We could assume that he just envies Gatsby in such a way, but such precise words and details help us read between the lines a little bit more to dive in deeper into Nick’s true feelings. One page 178 of the story, when Nick sees Tom again, Tom tells him, “That fellow had it coming to him. He threw dust into your eyes just like he did in Daisy's, but he was a tough one.” We could also assume that Tom is just talking about how Gatsby was a fake and tricked everyone, but the fact that he compares it with Daisy can give way to a comparison of both Daisy and Nick’s feelings for Gatsby. Although some people may doubt this, and his feelings for Gatsby could possibly just be envy and purely platonic.
This quote tells readers that Nick thinks there are only 2 qualities in life and then the opposites of those qualities. It proves that Nick thinks deeply about love and work. Without this, it would be difficult t understand Nick’s character and personality because he is always narrating what is happening around him. When he states thoughts like this one, it builds up Nicks character to a much higher degree for one.
In fiction, the narrator controls how the audience connects to and perceives the various characters in a story. A good author can manipulate the narration to connect the audience to certain characters and deepen the reader’s understanding of their conflicts. In “Previous Condition” and “Sonny’s Blues,” James Baldwin illustrates themes of loneliness and isolation in the pursuit of finding a space that feels like home. Although this theme is clear in both stories, Baldwin is able to portray it very differently in each story through the relationship he allows the reader to the characters struggling with these feelings. While “Previous Condition” provides a more intimate relationship to the narrator, “Sonny’s Blues” is able to deliver an additional level of understanding by telling the story through Sonny’s brother, therefore disconnecting the reader in a way that forces him or her to share the characters’ feelings of isolation and confusion.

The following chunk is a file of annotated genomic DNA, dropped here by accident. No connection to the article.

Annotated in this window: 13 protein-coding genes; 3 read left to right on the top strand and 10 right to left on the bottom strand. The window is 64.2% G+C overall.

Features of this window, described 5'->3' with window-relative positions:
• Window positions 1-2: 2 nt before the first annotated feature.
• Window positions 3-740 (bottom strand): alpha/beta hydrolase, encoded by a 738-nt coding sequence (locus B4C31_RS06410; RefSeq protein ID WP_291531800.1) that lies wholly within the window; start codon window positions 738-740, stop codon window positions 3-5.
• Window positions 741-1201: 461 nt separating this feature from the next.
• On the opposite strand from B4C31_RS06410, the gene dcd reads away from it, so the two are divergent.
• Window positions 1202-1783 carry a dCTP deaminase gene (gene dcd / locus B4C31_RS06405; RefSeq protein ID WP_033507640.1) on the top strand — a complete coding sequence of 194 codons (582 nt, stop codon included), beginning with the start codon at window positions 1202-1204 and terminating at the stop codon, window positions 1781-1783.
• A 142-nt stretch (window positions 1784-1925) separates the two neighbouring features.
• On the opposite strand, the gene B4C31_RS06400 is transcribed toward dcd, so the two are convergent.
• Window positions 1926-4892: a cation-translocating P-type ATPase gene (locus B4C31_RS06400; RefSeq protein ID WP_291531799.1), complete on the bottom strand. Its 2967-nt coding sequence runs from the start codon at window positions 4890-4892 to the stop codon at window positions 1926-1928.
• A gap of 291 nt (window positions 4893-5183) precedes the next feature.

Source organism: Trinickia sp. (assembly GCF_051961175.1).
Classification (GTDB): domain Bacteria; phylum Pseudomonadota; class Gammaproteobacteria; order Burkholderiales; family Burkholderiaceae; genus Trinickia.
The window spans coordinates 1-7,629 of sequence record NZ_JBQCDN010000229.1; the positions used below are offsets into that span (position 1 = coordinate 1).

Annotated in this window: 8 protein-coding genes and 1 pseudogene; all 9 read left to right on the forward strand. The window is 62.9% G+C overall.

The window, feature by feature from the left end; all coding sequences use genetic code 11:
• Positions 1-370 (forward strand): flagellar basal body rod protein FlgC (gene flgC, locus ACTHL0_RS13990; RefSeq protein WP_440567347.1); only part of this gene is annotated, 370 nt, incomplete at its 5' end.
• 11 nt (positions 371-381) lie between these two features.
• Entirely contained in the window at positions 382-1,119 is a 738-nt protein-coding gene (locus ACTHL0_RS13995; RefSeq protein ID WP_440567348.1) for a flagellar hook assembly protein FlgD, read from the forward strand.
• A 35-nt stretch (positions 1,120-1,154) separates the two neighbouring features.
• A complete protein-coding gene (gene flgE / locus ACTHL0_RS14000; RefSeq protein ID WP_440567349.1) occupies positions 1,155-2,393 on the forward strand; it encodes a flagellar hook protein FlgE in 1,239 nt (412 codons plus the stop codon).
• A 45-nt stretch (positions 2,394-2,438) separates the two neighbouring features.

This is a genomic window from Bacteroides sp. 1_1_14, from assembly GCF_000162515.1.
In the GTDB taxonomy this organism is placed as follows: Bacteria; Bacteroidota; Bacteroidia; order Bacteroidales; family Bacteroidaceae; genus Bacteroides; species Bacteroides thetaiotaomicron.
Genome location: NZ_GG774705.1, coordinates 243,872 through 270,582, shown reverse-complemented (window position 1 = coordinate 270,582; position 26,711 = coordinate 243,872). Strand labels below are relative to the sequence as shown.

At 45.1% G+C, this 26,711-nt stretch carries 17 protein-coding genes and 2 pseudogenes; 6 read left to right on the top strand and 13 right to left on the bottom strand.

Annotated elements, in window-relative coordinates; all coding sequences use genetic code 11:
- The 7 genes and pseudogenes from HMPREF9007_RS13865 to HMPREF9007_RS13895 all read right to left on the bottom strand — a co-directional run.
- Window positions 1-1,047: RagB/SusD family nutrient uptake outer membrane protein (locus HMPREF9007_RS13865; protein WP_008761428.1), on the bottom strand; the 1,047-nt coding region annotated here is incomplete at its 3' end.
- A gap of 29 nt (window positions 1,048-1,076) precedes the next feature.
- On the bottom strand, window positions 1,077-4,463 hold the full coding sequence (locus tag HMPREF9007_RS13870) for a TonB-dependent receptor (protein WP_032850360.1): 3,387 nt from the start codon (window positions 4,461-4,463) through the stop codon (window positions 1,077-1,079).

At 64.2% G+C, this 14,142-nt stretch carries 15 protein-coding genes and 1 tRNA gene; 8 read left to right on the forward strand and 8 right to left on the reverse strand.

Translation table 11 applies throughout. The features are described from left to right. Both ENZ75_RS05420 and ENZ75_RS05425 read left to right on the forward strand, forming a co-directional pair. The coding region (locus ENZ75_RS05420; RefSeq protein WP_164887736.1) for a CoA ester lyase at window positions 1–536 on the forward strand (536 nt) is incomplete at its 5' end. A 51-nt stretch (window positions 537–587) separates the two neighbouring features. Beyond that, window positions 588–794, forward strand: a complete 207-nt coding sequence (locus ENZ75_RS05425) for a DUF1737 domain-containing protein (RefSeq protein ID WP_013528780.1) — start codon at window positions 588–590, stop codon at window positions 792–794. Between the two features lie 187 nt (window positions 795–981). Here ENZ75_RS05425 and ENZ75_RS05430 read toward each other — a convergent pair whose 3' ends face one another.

However, the adoration of Daisy is elevated in Gatsby. Tom’s artificial, bored love for Daisy is transformed into an obsession for Gatsby. His elevated adoration highlights the character foil between Tom and Gatsby as Gatsby’s obsession is an inflated version of Tom’s half-hearted
Though this may make him seem insignificant, he maintains an ominous presence throughout the course of the novel. What is focused on most is Dr. Eckleburg’s eyes. These eyes are possibly the form of a God-like figure that watches over all the doings and happenings of Gatsby, Nick, Tom, George, and Myrtle. As the events of the novel unravel before the reader’s eyes, Eckleburg’s eyes are constantly there. They seem to be watching over the lack of “humility, compassion, patience, or (and) charity.”
Desire in The Great Gatsby Desire can lead people in many different directions -- some good, and some bad. Desire can confuse people, and give them false hope. This makes them commit actions without thinking about consequences. Throughout the book, The Great Gatsby, desire influenced the choices of Gatsby, Daisy, Tom, and Myrtle.
“Too polite to object,” Gatsby is inclusive to these people who are lower than him and Daisy is disgusted that, revealing that she, like Tom, also believes in the strict maintenance of social barriers. Daisy wants to remain isolated from the other social classes because she wants to retain her power and stability and wealth. For Daisy, it is okay to like the party on paper because it supports the idealistic view of Gatsby, but when she is confronted by the real life party and her superior status hinges on the decisions she makes, she gets caught up in her own self-interest. In the end, Daisy disgust of the party shows that she too has adopted Tom’s beliefs of exclusion and